016 Milling: The best way called design change!

1. Common distortion

Milling is an important processing method indispensable for manufacturing precision parts.
On the other hand, due to the nature of removing unnecessary parts, it is a processing method that tends to cause deformation due to stress.

This time, we will share typical examples of deformation due to processing and the concept of design changes to reduce deformation.

Fork shape
Fork shape

You often see parts with a bifurcated shape (also called a fork shape) like the one shown above.
It is used in applications where it is connected to a mating part by a shaft, etc., allowing it to rotate.

The mating part is inserted into this two-pronged gap, and it is important that the inner sides are parallel so that it rotates smoothly, and that the distance between them is accurate.

However, if you create a design like the one shown above, for example to reduce weight, without taking into account deformation due to processing, the product will inevitably deform to close the gap, making it unusable.

Problems caused by the deformation of bifurcated shapes like this are a typical example that often occurs in cutting operations.

Although it is possible to reduce the amount of deformation at the manufacturing site, the most effective method is to revise the design so that deformation is less likely to occur.
Please try incorporating design ideas to reduce the amount of deformation, such as reducing the amount removed, increasing wall thickness, and adding reinforcement.

For example, how about a design like the one shown below?

Design change for fork shape
Design change for fork shape

As in the example above, the deformation should be reduced considerably by making the gap between the two forks narrower or shallower to reduce the amount of removal, or by increasing the thickness.
If you are concerned about the weight increasing as the shape becomes thicker, it is a good idea to add some lightening to the extent that does not affect the thickness.

I believe that if you keep this kind of design change in mind, you will be able to avoid unexpected problems in advance.

2. Be careful of the slotted holes near the wall!

In addition to the bifurcated shape, it is necessary to design various shapes that take deformation into consideration.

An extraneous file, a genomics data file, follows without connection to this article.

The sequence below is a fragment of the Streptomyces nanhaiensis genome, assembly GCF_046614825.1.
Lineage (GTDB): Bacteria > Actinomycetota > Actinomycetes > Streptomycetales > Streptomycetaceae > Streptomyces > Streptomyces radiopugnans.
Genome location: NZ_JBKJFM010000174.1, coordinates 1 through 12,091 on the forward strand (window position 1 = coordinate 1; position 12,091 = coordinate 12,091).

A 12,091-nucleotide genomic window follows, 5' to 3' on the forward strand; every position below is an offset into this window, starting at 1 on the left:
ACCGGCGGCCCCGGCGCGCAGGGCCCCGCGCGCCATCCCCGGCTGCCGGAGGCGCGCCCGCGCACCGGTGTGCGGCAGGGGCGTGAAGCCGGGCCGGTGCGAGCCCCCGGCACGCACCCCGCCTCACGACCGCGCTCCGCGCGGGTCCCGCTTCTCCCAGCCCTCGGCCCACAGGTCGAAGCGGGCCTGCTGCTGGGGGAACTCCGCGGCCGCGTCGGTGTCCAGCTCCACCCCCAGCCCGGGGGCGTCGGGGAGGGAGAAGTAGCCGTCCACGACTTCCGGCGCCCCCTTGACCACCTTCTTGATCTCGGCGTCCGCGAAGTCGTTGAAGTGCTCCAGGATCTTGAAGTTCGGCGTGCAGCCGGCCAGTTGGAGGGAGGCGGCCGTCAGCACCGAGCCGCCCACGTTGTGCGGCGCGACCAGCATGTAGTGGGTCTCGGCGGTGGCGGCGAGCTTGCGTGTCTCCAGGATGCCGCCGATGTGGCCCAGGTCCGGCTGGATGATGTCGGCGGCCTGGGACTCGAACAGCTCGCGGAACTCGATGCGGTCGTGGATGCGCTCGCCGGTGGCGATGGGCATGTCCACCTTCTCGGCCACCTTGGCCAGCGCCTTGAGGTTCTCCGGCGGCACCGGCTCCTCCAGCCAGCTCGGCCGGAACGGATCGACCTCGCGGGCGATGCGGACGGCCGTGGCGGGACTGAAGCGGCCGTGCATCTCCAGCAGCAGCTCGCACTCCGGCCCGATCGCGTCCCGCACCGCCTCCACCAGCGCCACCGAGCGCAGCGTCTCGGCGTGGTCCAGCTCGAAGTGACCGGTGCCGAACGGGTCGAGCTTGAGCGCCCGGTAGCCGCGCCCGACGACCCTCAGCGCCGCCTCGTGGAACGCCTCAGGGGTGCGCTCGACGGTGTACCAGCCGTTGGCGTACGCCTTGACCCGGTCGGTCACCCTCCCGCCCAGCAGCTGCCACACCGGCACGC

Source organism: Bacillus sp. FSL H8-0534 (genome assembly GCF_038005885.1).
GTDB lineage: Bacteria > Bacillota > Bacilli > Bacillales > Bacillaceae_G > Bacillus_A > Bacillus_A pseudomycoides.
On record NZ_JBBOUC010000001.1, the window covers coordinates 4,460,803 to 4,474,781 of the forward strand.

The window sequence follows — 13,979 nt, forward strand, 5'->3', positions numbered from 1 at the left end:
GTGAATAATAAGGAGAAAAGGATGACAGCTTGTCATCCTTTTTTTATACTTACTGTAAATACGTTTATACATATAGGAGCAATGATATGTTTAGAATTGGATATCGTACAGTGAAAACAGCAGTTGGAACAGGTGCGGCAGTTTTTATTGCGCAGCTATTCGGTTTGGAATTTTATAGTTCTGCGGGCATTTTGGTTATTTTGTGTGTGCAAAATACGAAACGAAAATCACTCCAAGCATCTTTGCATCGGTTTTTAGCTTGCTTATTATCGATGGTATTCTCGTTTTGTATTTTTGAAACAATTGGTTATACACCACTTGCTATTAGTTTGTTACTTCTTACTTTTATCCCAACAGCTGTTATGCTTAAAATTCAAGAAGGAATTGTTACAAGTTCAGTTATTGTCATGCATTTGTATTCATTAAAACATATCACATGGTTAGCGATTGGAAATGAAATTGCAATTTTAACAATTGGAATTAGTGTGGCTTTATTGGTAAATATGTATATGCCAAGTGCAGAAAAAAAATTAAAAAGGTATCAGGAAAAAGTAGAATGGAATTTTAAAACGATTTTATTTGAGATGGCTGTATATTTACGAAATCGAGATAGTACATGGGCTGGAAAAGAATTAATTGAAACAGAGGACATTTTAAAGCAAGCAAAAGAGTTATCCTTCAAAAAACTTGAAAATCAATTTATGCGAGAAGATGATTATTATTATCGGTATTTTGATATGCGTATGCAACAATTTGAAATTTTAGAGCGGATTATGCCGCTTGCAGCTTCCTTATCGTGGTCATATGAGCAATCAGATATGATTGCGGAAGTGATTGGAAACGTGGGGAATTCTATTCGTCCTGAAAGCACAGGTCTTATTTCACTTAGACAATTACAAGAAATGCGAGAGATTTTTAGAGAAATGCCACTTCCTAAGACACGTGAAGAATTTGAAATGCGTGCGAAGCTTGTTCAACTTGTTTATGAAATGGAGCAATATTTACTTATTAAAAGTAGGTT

A typical example is a long hole near the edge.

Slotted hole near wall
Slotted hole near wall

It is also common to see parts with slotted holes on the edges, as shown in the picture above.
I think it is often used to insert a pin and use it as a slide guide, but if it is too close to the edge, the edge will become depressed inward and the groove will become narrower, as shown on the right in the image above. .

If you do that, you won't be able to make it work as designed.
It is possible to suppress deformation to some extent by using wire cutting instead of machining, but it will still deform to some extent.
After all, it is important to respond by changing the design.

Design change for slotted hole
Design change for slotted hole

As an example of a design change, if a long hole shape is prioritized, it would be desirable to increase the thickness of the rim, as shown on the left side of the diagram above.
This alone should significantly reduce the amount of deformation.

If the distance from the edge is a priority, please consider adding a reinforcing shape as shown on the right side of the above figure.
I think there are many cases where this is not permissible due to the original intent of the long hole, but if it is permissible, deformation should be considerably suppressed.

There are limits to how much deformation can be reduced at the manufacturing site, so if you take deformation into consideration in your design in advance, the manufacturing process can proceed smoothly.

Please be especially careful when using thin items, items that require a large amount of removal, or items with slotted holes near the edges.